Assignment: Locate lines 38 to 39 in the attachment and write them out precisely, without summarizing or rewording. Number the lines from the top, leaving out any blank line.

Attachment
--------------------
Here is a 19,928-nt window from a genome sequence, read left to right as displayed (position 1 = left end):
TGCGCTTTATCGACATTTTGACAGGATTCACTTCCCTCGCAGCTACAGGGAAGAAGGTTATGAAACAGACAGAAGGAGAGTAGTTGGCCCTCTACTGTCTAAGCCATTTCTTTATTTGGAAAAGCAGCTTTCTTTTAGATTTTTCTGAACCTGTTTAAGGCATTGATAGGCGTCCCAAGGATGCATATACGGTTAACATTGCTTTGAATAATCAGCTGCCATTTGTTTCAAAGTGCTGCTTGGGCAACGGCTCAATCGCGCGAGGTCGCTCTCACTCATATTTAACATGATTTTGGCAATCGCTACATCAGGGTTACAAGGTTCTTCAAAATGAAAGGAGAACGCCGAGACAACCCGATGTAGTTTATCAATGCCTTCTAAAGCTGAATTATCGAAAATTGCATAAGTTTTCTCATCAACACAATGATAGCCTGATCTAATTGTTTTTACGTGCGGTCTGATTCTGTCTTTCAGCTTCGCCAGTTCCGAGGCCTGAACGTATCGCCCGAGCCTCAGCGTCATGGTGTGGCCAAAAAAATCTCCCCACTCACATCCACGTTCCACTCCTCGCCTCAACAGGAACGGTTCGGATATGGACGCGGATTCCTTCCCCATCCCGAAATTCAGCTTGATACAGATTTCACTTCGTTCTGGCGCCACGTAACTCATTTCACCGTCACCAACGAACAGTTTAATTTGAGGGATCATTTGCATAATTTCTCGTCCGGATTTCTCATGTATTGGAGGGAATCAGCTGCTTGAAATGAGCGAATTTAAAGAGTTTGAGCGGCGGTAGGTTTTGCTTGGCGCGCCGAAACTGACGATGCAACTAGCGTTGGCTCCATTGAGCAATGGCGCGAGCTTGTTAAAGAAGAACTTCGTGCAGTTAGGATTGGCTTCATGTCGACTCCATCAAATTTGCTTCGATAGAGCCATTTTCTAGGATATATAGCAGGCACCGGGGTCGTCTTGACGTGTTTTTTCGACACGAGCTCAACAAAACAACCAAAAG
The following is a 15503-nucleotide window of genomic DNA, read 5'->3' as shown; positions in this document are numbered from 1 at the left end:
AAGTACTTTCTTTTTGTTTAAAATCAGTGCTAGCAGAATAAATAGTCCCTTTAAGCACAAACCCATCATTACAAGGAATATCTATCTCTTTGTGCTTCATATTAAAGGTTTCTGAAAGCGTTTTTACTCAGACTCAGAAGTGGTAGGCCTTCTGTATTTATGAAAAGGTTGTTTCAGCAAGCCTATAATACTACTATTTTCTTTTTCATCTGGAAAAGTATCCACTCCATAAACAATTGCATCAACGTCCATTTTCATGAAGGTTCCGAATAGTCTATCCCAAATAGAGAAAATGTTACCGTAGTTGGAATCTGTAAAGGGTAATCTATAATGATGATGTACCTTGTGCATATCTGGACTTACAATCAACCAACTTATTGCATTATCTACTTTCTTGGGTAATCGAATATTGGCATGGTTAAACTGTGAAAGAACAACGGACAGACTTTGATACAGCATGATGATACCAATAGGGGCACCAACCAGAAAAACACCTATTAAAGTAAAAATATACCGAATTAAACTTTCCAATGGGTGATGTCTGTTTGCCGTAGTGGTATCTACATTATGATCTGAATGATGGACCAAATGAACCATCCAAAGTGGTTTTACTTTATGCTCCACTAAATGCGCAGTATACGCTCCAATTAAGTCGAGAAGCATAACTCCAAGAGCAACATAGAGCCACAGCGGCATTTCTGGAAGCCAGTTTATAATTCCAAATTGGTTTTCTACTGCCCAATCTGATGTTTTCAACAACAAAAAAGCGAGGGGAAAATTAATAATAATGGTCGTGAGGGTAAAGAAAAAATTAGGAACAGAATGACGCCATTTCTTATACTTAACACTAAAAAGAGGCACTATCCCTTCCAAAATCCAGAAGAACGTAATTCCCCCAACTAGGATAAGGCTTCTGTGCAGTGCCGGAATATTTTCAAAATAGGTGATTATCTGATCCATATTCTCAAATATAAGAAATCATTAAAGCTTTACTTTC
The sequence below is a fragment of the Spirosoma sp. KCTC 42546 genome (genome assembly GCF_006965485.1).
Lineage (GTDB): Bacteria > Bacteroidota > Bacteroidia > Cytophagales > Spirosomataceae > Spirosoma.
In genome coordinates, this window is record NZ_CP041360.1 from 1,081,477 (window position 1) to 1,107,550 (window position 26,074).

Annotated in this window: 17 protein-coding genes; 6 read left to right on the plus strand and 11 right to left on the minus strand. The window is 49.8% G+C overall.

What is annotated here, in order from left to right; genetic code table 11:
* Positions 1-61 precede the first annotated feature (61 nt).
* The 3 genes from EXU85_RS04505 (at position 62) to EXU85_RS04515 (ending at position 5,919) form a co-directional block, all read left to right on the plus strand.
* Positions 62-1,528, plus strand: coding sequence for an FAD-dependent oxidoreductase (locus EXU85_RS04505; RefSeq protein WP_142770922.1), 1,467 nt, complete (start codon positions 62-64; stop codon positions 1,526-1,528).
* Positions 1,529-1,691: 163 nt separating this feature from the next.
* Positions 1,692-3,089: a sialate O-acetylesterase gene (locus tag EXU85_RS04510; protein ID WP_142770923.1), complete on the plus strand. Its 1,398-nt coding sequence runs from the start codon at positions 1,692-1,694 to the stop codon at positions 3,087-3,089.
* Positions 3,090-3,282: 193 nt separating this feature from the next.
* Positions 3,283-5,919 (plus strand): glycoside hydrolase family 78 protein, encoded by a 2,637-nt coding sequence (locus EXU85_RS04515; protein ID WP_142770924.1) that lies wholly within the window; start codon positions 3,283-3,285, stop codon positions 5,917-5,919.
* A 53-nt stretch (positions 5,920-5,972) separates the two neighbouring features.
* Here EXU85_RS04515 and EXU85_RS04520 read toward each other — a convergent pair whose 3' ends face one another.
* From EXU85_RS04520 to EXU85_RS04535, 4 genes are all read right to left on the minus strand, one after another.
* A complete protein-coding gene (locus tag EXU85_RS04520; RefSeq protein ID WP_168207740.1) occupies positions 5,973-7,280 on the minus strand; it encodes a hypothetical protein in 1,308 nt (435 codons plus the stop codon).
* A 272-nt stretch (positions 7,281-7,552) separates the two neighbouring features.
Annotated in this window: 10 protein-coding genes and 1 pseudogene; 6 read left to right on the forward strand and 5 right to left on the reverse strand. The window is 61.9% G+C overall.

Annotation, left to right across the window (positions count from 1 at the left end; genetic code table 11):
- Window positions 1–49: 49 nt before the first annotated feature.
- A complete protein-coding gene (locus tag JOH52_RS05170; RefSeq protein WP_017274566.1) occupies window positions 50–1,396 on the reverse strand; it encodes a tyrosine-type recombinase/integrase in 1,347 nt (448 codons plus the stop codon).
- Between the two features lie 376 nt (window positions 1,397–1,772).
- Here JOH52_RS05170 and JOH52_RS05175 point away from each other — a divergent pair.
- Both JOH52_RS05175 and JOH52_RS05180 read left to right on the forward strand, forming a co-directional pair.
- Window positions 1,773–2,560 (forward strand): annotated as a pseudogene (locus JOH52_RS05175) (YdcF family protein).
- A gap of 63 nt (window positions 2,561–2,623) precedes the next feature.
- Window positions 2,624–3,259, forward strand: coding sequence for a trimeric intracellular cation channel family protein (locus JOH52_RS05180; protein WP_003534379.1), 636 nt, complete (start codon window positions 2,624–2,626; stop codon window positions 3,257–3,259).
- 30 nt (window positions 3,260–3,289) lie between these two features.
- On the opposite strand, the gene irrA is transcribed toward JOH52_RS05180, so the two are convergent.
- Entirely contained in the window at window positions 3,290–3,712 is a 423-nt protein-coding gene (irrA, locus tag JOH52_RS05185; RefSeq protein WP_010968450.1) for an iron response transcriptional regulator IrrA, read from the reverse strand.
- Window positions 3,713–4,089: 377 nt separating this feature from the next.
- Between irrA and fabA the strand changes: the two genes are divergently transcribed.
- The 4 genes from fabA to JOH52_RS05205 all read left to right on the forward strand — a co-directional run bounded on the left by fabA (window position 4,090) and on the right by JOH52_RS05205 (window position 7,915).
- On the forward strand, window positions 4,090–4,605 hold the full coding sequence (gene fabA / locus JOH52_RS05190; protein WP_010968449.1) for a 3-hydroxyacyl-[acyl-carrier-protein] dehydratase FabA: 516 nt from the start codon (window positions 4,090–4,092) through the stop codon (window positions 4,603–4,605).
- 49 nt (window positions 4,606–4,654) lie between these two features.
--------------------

- On the forward strand, window positions 4,090–4,605 hold the full coding sequence (gene fabA / locus JOH52_RS05190; protein WP_010968449.1) for a 3-hydroxyacyl-[acyl-carrier-protein] dehydratase FabA: 516 nt from the start codon (window positions 4,090–4,092) through the stop codon (window positions 4,603–4,605).
- 49 nt (window positions 4,606–4,654) lie between these two features.